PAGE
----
Population aging has direct implications for SH researchers. Older adults are often excluded from population-based SH research studies. A review of STI treatment clinical trials found that 72.7% of risk-reduction clinical trials excluded participants over the age of 50, and 88.8% excluded those over the age of 65.[7] In order to generate more responsive SHS and engage a population that is often excluded from participatory research, researchers need to include older adults in cohort studies, trials, and other research.

There is a need for empowerment and incorporation of older and disabled adults’ ideas. The Sexual Health in Older Adults Research team used co-creation and related participatory approaches to solicit feedback from older adults in the United Kingdom to improve health services.[8] This included workshops, open calls, and community discussion involving participants from all backgrounds, including those of “older age” (referenced as >45 years in this study) and those with disabilities. Their collaborative design and process demonstrates that social innovators could use co-creation methods to identify and develop health services that are more responsive to the needs of older adults and people with disabilities. A research agenda that specifically includes these underrepresented groups promotes inclusivity and diversity and generates more evidence for best-practice guidance and programming.

The Sexual Health in Older Adults Research (SHOAR) program [9] is one of the few research studies devoted to the sexual health preferences of older adults. Their overall aim was to obtain evidence for improving sexual health services among middle-aged and older adults (45 and older) and generate relevant policy recommendations for local authorities.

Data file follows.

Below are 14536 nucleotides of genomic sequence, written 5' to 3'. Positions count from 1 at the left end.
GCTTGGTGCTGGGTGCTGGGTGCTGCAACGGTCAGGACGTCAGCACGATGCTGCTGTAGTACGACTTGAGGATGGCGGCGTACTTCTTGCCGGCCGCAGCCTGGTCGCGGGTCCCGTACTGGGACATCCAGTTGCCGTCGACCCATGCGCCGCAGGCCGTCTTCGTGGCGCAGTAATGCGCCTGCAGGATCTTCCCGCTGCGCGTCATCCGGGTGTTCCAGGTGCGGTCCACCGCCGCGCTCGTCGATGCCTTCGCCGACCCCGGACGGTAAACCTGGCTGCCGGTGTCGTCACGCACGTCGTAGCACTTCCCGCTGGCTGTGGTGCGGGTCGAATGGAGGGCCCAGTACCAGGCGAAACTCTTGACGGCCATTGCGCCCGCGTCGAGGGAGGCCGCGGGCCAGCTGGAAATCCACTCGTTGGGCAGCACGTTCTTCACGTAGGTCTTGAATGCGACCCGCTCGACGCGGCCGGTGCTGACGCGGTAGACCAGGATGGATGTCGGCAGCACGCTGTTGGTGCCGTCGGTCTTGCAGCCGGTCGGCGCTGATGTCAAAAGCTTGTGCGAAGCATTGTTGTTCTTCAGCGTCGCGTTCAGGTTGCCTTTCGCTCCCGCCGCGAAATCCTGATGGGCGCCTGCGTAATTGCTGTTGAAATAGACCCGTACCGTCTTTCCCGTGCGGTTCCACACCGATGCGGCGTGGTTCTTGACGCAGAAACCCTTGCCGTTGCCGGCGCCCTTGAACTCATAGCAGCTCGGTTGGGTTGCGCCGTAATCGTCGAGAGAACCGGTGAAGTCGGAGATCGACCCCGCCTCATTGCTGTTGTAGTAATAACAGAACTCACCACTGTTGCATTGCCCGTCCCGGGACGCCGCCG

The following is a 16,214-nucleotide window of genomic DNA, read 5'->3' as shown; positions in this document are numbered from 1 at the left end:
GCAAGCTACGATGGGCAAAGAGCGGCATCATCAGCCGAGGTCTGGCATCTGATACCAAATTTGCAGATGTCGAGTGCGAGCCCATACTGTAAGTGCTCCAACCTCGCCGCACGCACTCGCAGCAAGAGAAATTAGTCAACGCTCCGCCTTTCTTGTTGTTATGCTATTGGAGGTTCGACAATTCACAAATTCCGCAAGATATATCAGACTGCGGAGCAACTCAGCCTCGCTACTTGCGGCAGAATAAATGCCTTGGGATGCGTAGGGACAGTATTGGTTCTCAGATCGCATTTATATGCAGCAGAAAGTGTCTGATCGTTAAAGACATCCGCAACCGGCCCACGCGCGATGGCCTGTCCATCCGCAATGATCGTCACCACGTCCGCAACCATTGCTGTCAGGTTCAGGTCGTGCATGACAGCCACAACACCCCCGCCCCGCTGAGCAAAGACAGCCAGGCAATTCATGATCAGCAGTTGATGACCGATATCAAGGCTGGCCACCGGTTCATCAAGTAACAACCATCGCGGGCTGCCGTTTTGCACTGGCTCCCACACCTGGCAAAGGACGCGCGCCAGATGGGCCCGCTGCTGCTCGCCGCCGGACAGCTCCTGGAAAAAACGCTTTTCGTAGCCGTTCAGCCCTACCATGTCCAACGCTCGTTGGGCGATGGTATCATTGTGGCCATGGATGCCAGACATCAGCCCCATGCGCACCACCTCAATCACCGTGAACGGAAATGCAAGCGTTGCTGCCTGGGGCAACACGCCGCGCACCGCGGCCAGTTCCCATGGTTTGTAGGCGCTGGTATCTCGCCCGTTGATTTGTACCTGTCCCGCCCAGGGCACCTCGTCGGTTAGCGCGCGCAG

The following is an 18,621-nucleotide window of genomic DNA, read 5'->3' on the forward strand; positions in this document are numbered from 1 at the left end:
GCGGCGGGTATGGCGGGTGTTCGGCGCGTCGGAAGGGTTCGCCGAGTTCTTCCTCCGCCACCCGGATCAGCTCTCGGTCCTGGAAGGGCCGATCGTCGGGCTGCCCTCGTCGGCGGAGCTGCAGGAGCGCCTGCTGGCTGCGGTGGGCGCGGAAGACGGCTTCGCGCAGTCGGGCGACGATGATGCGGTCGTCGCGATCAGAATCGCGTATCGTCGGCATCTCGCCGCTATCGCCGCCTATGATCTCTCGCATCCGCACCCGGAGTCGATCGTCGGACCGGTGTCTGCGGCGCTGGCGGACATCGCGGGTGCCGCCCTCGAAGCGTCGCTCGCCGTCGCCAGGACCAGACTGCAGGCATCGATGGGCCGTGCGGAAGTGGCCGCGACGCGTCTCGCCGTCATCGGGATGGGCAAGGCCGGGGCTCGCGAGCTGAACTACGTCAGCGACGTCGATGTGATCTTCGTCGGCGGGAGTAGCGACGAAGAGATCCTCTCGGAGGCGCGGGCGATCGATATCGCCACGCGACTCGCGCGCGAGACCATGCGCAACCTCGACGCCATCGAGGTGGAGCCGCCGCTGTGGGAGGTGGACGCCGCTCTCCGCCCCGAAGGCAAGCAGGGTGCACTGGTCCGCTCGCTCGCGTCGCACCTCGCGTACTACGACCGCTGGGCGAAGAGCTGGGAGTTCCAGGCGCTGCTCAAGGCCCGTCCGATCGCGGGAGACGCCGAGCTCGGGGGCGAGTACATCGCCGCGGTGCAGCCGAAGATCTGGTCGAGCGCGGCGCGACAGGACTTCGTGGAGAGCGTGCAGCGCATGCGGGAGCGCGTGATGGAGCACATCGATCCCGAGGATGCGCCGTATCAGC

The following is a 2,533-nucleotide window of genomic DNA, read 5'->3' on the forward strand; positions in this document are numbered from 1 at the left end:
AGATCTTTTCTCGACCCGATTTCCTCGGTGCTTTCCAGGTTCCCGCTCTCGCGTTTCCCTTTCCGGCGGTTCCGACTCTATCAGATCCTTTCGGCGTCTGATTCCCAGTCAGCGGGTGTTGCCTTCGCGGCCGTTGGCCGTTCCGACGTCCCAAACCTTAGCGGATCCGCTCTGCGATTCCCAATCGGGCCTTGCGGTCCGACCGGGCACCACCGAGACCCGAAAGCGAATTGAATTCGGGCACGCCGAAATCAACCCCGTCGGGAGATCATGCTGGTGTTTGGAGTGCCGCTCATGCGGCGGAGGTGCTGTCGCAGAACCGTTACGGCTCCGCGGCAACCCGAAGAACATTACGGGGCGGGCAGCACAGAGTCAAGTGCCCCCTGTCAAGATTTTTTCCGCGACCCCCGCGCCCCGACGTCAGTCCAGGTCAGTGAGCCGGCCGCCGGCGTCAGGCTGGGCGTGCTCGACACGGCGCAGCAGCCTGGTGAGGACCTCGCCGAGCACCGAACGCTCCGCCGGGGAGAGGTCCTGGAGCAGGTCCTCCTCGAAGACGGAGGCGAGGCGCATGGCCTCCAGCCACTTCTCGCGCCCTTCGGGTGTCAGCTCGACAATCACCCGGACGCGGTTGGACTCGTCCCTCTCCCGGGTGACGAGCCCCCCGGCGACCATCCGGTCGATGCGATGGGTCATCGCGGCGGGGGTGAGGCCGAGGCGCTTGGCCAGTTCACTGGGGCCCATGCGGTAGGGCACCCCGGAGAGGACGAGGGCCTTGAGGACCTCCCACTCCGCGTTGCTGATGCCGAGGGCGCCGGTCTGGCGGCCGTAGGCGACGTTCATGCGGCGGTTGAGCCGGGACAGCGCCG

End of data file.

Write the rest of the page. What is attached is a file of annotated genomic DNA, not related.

Another research team was the Sexual Health in Over ForTyfives (SHIFT). “The project’s objective was to identify and address inequalities related to the sexual health of those aged 45 and above, and to co-design a model to empower those aged 45 and over to improve their overall sexual health, improve access to services, and remove the stigmas and preconceptions associated with sex and older age.”[10]

In the United Kingdom, the English Longitudinal Study of Ageing (ELSA) includes sections about sexual wellbeing as a pillar of healthy ageing. It found that poorer health was related to lower sexual activity, and could be attributed to poorer aging and lower quality of life.[11]

These are some of the very limited research studies on sexual health in older adults.

Policy Making[edit]

SH policymakers should prioritize the needs of an aging population, ensuring SHS receive funding for accommodating older adults, especially those with disabilities. Anti-discrimination training in health services should cover ageism and ableism. Public health messaging should challenge stereotypes about SH in later life.


Public health communications play a crucial role in enhancing SHS for older adults. Physiological changes associated with aging and a greater prevalence of chronic illness can negatively affect sexual functioning and discourage intimacy among older adults.[12] Ongoing social stigmas surrounding sexuality, embarrassment and dissatisfaction with clinical interactions, and seeming disinterest from doctors are not new obstacles to older populations concerning SH. However, these obstacles are causing increasingly salient effects as global populations age while continuing to be underrepresented in SH programs, messaging, and education.[13] HIV and STD sexual health campaigns are common among young people, and older adults are rarely included despite a prevalence of STIs and STDs in sexually active older adults.[14]

Social attitudes[edit]

Sex between elderly people is often treated as a taboo by society. Cultural norms dictated social opinions which painted older adults as being asexual creatures. This opinion was supported and replicated in the media by showing sex only being popular among youth.[15] This attitude has gradually changed because a greater number of people are reaching 55 and above, and are remaining sexually active far into their senior years.